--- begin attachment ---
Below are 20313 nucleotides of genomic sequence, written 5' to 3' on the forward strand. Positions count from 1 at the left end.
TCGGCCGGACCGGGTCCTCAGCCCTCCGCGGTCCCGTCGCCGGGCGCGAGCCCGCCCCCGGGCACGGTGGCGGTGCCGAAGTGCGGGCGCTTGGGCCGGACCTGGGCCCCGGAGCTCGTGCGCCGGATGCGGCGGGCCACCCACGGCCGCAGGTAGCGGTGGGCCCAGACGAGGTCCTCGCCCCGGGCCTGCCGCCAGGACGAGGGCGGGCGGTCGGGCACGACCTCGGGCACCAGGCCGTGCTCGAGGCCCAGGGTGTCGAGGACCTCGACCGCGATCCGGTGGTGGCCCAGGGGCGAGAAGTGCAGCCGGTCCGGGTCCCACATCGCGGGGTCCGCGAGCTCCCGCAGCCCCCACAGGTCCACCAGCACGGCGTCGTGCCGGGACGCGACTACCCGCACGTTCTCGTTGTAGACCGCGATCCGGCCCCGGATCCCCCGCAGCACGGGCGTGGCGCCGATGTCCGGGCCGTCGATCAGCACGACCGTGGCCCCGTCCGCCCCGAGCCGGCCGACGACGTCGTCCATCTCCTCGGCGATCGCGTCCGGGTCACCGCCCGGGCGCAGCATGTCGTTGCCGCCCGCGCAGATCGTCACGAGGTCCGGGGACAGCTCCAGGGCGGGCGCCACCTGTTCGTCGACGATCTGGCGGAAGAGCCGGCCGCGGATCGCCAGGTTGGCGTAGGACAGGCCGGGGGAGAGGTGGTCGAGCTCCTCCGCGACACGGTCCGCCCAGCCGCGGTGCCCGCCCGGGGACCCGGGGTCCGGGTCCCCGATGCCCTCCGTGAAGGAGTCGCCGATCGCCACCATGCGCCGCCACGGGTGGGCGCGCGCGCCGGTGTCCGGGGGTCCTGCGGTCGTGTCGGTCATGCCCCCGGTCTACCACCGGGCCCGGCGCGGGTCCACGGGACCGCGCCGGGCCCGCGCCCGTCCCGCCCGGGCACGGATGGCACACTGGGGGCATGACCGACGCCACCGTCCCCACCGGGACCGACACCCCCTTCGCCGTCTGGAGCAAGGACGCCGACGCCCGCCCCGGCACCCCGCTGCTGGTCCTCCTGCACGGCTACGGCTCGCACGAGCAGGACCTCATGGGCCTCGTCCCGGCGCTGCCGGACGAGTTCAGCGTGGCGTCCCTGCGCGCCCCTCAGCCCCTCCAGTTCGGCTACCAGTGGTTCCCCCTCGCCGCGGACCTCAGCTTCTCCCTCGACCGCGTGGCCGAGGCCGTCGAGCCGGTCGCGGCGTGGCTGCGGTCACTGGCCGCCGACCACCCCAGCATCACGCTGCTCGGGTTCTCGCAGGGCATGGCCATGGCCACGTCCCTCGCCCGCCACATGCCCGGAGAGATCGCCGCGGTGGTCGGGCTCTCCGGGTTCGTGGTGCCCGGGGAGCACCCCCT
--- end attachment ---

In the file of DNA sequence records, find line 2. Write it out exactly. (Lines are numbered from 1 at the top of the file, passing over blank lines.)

TCGGCCGGACCGGGTCCTCAGCCCTCCGCGGTCCCGTCGCCGGGCGCGAGCCCGCCCCCGGGCACGGTGGCGGTGCCGAAGTGCGGGCGCTTGGGCCGGACCTGGGCCCCGGAGCTCGTGCGCCGGATGCGGCGGGCCACCCACGGCCGCAGGTAGCGGTGGGCCCAGACGAGGTCCTCGCCCCGGGCCTGCCGCCAGGACGAGGGCGGGCGGTCGGGCACGACCTCGGGCACCAGGCCGTGCTCGAGGCCCAGGGTGTCGAGGACCTCGACCGCGATCCGGTGGTGGCCCAGGGGCGAGAAGTGCAGCCGGTCCGGGTCCCACATCGCGGGGTCCGCGAGCTCCCGCAGCCCCCACAGGTCCACCAGCACGGCGTCGTGCCGGGACGCGACTACCCGCACGTTCTCGTTGTAGACCGCGATCCGGCCCCGGATCCCCCGCAGCACGGGCGTGGCGCCGATGTCCGGGCCGTCGATCAGCACGACCGTGGCCCCGTCCGCCCCGAGCCGGCCGACGACGTCGTCCATCTCCTCGGCGATCGCGTCCGGGTCACCGCCCGGGCGCAGCATGTCGTTGCCGCCCGCGCAGATCGTCACGAGGTCCGGGGACAGCTCCAGGGCGGGCGCCACCTGTTCGTCGACGATCTGGCGGAAGAGCCGGCCGCGGATCGCCAGGTTGGCGTAGGACAGGCCGGGGGAGAGGTGGTCGAGCTCCTCCGCGACACGGTCCGCCCAGCCGCGGTGCCCGCCCGGGGACCCGGGGTCCGGGTCCCCGATGCCCTCCGTGAAGGAGTCGCCGATCGCCACCATGCGCCGCCACGGGTGGGCGCGCGCGCCGGTGTCCGGGGGTCCTGCGGTCGTGTCGGTCATGCCCCCGGTCTACCACCGGGCCCGGCGCGGGTCCACGGGACCGCGCCGGGCCCGCGCCCGTCCCGCCCGGGCACGGATGGCACACTGGGGGCATGACCGACGCCACCGTCCCCACCGGGACCGACACCCCCTTCGCCGTCTGGAGCAAGGACGCCGACGCCCGCCCCGGCACCCCGCTGCTGGTCCTCCTGCACGGCTACGGCTCGCACGAGCAGGACCTCATGGGCCTCGTCCCGGCGCTGCCGGACGAGTTCAGCGTGGCGTCCCTGCGCGCCCCTCAGCCCCTCCAGTTCGGCTACCAGTGGTTCCCCCTCGCCGCGGACCTCAGCTTCTCCCTCGACCGCGTGGCCGAGGCCGTCGAGCCGGTCGCGGCGTGGCTGCGGTCACTGGCCGCCGACCACCCCAGCATCACGCTGCTCGGGTTCTCGCAGGGCATGGCCATGGCCACGTCCCTCGCCCGCCACATGCCCGGAGAGATCGCCGCGGTGGTCGGGCTCTCCGGGTTCGTGGTGCCCGGGGAGCACCCCCT